Espiritu, Dacze Catherine O.
Paras, Kathleen Y.
Novida, Mary Grace D.
Neo Behaviorism is a behavior cannot be full
understood simply in terms of observable stimuli and
reactions. Neo behaviorism introduce mediating
variables into the behaviorist stimulus-response
- it is also been referred to as Sign Learning
Theory and is often unite between behaviorism
and cognitive theory
Tolman believed that learning is a cognitive process.
Learning involves forming beliefs and obtaining
knowledge about the environment and then revealing
that knowledge through
purposeful and goal-directed behavior.
Tolman’s system was called purposive
behaviorism because it studies behavior as it is
organized around purposes.
Learning is always purposive and goal-
Individuals act on beliefs, attitudes, changing
conditions, and they strive towards goals. Tolman saw
behavior as holistic, purposive, and cognitive.
Learning the location of reward. Once an individual has
learned where a given kind of reward is located, that
location can often be reached by means other than
those originally used.
Whenever learning goes on without its being
evident in performance at the time.
The concept of intervening variable
These are not readily seen but serve as
determinants of behavior.
Reinforcement not essential for learning
Tolman concluded that reinforcement is not
essential for learning, although it provides an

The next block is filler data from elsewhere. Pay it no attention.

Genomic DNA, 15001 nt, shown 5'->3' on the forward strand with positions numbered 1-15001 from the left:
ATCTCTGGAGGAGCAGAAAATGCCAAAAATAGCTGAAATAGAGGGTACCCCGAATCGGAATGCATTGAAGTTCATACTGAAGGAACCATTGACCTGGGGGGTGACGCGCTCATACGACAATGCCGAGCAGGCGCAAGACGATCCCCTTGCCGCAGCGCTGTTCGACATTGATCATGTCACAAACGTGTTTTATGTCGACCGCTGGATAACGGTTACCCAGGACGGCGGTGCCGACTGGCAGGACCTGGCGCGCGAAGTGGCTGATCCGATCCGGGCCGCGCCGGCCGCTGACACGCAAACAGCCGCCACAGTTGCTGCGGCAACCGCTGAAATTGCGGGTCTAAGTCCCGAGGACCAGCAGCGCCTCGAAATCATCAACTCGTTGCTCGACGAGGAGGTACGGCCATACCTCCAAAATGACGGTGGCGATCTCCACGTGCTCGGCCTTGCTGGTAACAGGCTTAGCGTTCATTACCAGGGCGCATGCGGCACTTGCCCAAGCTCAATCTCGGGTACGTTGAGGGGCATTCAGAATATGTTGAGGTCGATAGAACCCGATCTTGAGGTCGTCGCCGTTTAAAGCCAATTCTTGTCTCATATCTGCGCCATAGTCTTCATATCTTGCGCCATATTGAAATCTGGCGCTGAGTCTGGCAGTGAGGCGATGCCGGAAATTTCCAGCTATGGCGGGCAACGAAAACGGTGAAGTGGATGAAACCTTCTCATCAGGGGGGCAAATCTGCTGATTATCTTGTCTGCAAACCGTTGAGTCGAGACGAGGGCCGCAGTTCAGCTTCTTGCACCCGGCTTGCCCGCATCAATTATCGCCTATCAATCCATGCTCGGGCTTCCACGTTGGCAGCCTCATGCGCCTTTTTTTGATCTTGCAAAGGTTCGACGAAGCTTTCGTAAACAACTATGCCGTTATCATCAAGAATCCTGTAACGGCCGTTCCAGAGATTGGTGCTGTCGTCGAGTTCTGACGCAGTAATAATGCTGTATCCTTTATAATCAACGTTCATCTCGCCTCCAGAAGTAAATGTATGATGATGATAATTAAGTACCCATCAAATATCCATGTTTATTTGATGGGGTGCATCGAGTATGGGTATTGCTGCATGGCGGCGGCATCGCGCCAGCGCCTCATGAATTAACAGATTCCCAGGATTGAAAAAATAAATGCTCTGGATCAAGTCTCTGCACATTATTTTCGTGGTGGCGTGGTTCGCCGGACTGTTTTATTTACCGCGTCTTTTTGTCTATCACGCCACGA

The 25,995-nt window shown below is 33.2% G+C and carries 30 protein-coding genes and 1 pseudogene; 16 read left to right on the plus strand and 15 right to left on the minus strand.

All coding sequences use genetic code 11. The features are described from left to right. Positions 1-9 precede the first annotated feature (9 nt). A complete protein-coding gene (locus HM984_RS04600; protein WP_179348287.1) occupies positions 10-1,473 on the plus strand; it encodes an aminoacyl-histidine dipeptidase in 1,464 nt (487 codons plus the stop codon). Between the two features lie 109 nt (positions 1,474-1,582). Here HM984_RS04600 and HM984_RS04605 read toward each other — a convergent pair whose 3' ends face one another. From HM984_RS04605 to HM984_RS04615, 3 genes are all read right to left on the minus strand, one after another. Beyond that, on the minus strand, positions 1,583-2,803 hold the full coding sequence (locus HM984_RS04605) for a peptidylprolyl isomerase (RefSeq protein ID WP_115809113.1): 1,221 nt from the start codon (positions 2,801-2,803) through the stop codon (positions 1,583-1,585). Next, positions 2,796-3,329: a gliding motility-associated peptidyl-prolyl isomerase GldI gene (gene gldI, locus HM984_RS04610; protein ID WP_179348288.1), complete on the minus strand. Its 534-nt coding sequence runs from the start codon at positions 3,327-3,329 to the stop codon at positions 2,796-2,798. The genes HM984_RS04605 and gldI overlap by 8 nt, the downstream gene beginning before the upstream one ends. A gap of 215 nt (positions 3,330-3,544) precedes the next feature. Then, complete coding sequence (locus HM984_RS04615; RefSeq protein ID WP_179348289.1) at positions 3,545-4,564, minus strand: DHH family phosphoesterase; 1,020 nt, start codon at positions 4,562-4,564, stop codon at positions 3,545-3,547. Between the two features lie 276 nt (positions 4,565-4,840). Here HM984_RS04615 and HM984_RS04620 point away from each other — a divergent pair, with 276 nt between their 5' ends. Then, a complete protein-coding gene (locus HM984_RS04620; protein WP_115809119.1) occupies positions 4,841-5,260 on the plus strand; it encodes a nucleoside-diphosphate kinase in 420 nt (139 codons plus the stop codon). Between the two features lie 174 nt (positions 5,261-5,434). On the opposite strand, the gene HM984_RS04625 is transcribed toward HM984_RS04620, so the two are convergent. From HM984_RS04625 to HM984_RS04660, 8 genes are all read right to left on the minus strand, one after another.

incentive for performance.
1. Learn by observing.
2. Learning can occur through observation alone,
without a change in behavior.
3. Cognition plays a role in learning.
4. Transition between behaviorism and cognitive
1. Contemporary Theory purposes that
reinforcement and punishment have indirect
effects on learning.
2. Reinforcement and Punishment influence
the result of individuals’ behavior that has
3. The expectation of reinforcement
influences cognitive processes.
1. Learning without performance
2. Cognitive processing during learning
4. Reciprocal causation
1. Students often learn a great deal by
simply observing other people.
2. Describing the consequences of behavior
can effectively increase the appropriate
behaviors and decrease the inappropriate
3. Modeling provides an alternative to
shaping for teaching new behaviors. Instead
of using shaping, which is operant
conditioning, modeling can provide a faster,
more efficient means for teaching new
4. Teachers and parents must model
appropriate behaviors and take care that
they do not model inappropriate behaviors.
5. Teachers should expose students to a
variety of other models. This technique is
especially important to break down traditional
FACILITATING LEARNING: A Metacognitive Process
OBE and Kto12
Maria Rita D. Lucas, Ph.D.
Brenda B. Corpuz, Ph.D. and Lorimar Publishing, inc.